I always wanted to work on Azure CDN. It is a Content Delivery Network backed by Azure's infrastructure and is pretty much flawless. In this post, we would be dealing with a Premium Verizon instance. I would suggest using this instead of the standard tiers despite a pricing gap because of the advanced feature set which is available. There is a nice comparison provided over here.

The requirement in this case was that I had to enable CORS on a production instance of the CDN. As said above, we would be dealing with a Premium Verizon instance of Azure CDN.

Please note that even if you have setup CORS headers on the origin server, those will be ignored and you have to configure them on the CDN instance.

To enable CORS on the CDN instance, follow the below steps -

  1. Open the CDN resource in Azure Portal, click on Advanced Features and then click on Manage button at the top. This will open a new tab on your browser -
    CDN Advanced Features

  2. Now hover on HTTP Large and then click on Rules Engine as below -
    Navigate to Rules Engine

  3. Add the rules to modify the CDN's response headers to include Access-Control-Allow-Origin . The Verizon Premium CDN uses a Perl based REGEX engine. You can find more information over here. The interface allows you to have branching of conditions as well. Please do note that after you click on the + Features button or + Matches button, it could take a couple of seconds before the UI changes. Depending on the number of domains, you can setup a wildcard rule, regex based rule or a single domain rule.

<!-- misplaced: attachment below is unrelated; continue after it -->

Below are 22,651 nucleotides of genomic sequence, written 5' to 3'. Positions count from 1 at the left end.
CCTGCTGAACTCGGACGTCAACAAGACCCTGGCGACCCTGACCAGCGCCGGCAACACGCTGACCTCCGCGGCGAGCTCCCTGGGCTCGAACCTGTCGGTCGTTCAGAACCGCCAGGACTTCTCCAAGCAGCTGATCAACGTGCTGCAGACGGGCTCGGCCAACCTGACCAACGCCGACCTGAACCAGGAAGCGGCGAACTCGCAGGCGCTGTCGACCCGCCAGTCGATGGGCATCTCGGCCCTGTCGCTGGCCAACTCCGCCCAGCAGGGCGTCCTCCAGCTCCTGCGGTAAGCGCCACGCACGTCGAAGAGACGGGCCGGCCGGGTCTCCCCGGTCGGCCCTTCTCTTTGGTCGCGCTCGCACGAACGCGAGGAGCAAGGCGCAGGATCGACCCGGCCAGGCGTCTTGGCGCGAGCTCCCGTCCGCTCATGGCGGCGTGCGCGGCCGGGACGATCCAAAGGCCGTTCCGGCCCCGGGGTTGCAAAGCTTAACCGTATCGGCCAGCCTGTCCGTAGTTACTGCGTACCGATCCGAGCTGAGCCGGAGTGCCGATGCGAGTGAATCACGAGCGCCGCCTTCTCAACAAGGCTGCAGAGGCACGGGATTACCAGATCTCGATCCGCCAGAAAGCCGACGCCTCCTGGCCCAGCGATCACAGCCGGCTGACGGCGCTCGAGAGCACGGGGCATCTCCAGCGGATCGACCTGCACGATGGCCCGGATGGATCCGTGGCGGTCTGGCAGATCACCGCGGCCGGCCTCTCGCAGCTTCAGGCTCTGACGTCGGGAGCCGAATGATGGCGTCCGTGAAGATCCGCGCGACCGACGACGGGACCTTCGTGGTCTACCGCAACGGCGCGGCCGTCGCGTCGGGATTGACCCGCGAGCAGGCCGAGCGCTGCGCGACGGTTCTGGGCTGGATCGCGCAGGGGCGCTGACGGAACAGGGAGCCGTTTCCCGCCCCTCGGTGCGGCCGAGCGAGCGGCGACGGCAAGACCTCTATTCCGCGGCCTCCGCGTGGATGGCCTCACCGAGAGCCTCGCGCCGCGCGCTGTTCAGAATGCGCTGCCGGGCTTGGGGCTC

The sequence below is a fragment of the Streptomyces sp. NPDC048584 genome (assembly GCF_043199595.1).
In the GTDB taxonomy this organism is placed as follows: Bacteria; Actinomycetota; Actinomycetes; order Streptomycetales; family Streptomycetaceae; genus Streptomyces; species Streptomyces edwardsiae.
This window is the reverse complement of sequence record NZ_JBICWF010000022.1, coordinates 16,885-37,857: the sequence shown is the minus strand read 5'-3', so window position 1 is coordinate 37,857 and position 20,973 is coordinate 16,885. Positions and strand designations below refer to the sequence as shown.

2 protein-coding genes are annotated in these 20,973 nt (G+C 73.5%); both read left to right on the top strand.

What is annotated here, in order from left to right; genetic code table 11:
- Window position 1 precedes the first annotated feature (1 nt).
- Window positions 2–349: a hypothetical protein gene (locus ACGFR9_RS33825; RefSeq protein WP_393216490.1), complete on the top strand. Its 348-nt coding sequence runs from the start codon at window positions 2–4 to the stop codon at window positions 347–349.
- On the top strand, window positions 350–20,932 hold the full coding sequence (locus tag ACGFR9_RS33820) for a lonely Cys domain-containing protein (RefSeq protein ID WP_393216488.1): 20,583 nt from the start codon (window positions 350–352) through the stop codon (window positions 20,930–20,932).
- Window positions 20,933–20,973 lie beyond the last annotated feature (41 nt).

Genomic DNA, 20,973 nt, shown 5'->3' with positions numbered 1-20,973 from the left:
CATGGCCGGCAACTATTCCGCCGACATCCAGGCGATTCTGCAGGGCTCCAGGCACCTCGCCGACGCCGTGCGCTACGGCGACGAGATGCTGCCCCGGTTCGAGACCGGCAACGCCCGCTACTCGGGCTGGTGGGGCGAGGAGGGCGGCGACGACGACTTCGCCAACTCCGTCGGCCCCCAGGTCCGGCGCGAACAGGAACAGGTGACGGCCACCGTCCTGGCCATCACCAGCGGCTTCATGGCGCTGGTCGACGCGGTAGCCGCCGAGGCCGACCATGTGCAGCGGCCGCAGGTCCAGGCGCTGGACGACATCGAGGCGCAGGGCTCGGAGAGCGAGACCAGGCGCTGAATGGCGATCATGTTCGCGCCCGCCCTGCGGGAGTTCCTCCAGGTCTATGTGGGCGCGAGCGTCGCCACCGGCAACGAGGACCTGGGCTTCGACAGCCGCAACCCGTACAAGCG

CORS Rules
    Do note that if you are using Azure Web Apps with Custom Domains, you would have to add both your primary domain(s) and the default domain provided by azure (**something**.azurewebsites.net)

  4. Once you have typed the rules, click on the Add button at the top.

  5. After the addition, you would notice that the State of the rule is Pending XML -
    Pending XML
    This is because the rules which have just been added are validated and then added to the various CDN edge nodes across the world. It can take up to 4 hours or so for the rule to get in "Active" state.

You can also configure Notification by clicking on the Notification Disabled (Highlighted) link to configure email address to receive the alert once the rule(s) are active.

  1. Once the rule is active, go back to Azure portal and open the CDN instance. Click on Purge button. When you are asked about what content needs to be purged, tick the Purge all checkbox and then click on OK.

  2. Once the purge request is complete, load a single resource in CDN(s) across all the edge nodes by clicking on the Load button and then try accessing that single resource to ensure that the headers are being modified properly -

Once you are able to see that CORS is working, push the code changes to link files to CDN instead of local filesystem.

IT CAN EASILY TAKE A COUPLE OF HOURS FOR THE CDN CHANGES TO BE IN EFFECT. Even once the changes are in effect at the edge nodes, there might be caching issues in the browser and a Ctrl+F5 reload should fix the cache.